Since they gained independence in the 1820s Latin American countries have experienced four debt crises.

The first occurred in 1826 (ensuing from the first major international capitalist crisis originating in London in December 1825) and continued until 1840-1850.

The second broke out in 1876 and ended in early 20th century. |15|

The third began in 1931 following the 1929 US crisis and lasted until the late 1940s.

The fourth crisis burst in 1982 when the US Federal Reserve took critical decisions on interest rates and plunging commodity prices. This crisis ended in 2003-2004 when foreign exchange revenues saw significant growth, thanks to increased commodity prices. Latin America also benefited from international interest rates, which were drastically lowered by the Fed, the ECB and the Bank of England after the Northern banking crisis erupted in 2008-2009.

A fifth crisis has been brewing since commodity prices nosedived in 2013-2014 along with the way major imperialist economies, which now includes China, are reacting (the likelihood of the Fed increasing interest rates and the flare-up of the speculative bubble caused a repatriation of capital to the US, Europe and possibly China). Puerto Rico is already facing the crisis head-on and that is an omen of things to come |16|. However, should a new crisis break out, Venezuela and Argentina might add fuel to the fire, especially since they are now borrowing from China, a new key player in Latin America.

When and how these crises break out is closely linked to the global economy and to the most industrialized economies in particular. Each debt crisis was preceded by a boom in the central economies when a part of the surplus capital was recycled into the peripheral economies. Each phase spawning the crisis (during which the debt increased sharply) corresponded to the end of a long expansionary period in the most industrialized countries. That has not happened in the current crisis because this time only China has been through a long expansionary period (along with other BRICS countries). Usually the crisis in indebted peripheral countries is caused by external factors, e.g. a recession or a financial crash striking the major industrialised economies, or a policy change in interest rates implemented by the central banks of the major powers of the time, etc.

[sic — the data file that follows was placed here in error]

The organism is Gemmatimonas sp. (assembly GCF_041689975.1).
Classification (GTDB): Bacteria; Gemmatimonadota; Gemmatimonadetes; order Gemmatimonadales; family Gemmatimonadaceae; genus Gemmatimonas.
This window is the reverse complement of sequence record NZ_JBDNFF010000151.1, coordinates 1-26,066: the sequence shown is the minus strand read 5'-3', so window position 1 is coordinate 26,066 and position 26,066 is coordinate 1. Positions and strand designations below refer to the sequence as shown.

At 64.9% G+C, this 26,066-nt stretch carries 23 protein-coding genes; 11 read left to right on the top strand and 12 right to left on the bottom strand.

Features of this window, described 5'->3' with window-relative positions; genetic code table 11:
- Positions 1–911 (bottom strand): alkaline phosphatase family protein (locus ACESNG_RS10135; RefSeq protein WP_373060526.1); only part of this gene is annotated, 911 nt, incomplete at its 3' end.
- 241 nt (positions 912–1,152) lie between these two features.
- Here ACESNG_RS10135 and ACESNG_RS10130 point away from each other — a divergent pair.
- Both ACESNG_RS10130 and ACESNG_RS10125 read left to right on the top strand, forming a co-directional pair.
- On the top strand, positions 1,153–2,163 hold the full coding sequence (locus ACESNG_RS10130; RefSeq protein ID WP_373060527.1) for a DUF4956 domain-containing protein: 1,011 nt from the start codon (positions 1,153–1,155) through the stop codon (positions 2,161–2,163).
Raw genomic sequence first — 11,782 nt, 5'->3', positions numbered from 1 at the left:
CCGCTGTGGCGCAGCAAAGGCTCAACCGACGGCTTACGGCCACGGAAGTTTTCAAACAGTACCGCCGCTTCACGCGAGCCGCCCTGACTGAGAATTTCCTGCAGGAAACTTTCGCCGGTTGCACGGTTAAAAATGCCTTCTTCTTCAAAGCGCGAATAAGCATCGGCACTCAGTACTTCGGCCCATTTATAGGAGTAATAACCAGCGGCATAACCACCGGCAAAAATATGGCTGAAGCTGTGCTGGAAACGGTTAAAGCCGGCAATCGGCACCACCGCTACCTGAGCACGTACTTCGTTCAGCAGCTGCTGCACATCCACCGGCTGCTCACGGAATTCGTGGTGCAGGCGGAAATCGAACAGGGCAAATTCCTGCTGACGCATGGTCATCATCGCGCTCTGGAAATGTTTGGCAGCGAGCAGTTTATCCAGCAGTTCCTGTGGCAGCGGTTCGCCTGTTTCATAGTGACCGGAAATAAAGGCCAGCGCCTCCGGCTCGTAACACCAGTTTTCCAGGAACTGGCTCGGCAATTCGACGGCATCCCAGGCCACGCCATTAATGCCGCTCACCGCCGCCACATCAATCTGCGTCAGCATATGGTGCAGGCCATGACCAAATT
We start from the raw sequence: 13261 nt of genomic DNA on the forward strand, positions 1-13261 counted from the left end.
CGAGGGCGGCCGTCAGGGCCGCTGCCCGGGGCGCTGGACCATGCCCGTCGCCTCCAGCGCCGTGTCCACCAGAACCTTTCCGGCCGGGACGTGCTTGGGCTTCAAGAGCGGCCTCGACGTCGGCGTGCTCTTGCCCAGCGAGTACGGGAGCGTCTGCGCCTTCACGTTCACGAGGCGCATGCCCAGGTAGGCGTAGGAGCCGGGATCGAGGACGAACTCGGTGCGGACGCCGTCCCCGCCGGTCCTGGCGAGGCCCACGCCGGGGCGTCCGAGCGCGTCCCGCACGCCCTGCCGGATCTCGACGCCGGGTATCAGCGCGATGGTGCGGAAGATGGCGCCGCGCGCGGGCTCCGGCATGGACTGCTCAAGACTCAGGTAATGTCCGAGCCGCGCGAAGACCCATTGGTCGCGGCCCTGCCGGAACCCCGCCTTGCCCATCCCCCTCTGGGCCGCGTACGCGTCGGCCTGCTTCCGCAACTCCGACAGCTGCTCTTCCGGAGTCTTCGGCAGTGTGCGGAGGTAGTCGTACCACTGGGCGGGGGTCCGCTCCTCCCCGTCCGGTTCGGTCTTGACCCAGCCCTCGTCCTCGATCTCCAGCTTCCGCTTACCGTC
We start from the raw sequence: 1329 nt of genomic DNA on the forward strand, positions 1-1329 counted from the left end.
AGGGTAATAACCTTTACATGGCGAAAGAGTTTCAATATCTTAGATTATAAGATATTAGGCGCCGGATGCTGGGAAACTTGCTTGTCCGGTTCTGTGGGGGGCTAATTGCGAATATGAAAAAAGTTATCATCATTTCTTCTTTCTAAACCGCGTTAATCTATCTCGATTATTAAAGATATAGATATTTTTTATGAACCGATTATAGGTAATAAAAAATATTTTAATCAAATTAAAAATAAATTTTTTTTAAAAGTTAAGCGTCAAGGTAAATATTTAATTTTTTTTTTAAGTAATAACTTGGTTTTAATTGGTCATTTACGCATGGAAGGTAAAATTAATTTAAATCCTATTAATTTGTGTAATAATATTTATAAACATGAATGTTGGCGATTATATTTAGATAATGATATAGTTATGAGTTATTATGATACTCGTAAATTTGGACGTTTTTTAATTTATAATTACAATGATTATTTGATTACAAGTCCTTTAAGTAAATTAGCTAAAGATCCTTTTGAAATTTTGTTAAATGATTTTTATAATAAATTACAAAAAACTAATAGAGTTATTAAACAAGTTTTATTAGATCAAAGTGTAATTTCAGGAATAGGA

The observations above contradict the dominant narrative propagated by the economic-historical schools of thought |17| and transmitted by the mainstream media and governments. It claims that the crisis that erupted in London in December 1825 and spread to other capitalist powers, resulted from the over-indebtedness of Latin American States; the crisis of 1870 resulted from the indebtedness of Latin America, Egypt and the Ottoman Empire; that of 1890 which nearly caused the bankruptcy of one of the principal British banks, from Argentina’s over-indebtedness; that of the 2010s, from the over-indebtedness of Greece and more generally the “PIGS” (Portugal, Ireland, Greece, Spain).

Debt crises and the long waves of the international capitalist economy

The outbreak of these four crises and the long waves of capitalism are interwoven. Several authors have analysed those waves since the early 19th century. One of them was Ernest Mandel whose analysis, although unfinished |18| hugely contributed to understanding the impact of political factors on the progression and outcome of the long waves. Mandel proposed the following chronology for the long waves spanning from the late 18th century to the early 20th century: |19| (also see the text-box entitled ‘The long waves in the history of Capitalism’ at the end of the article).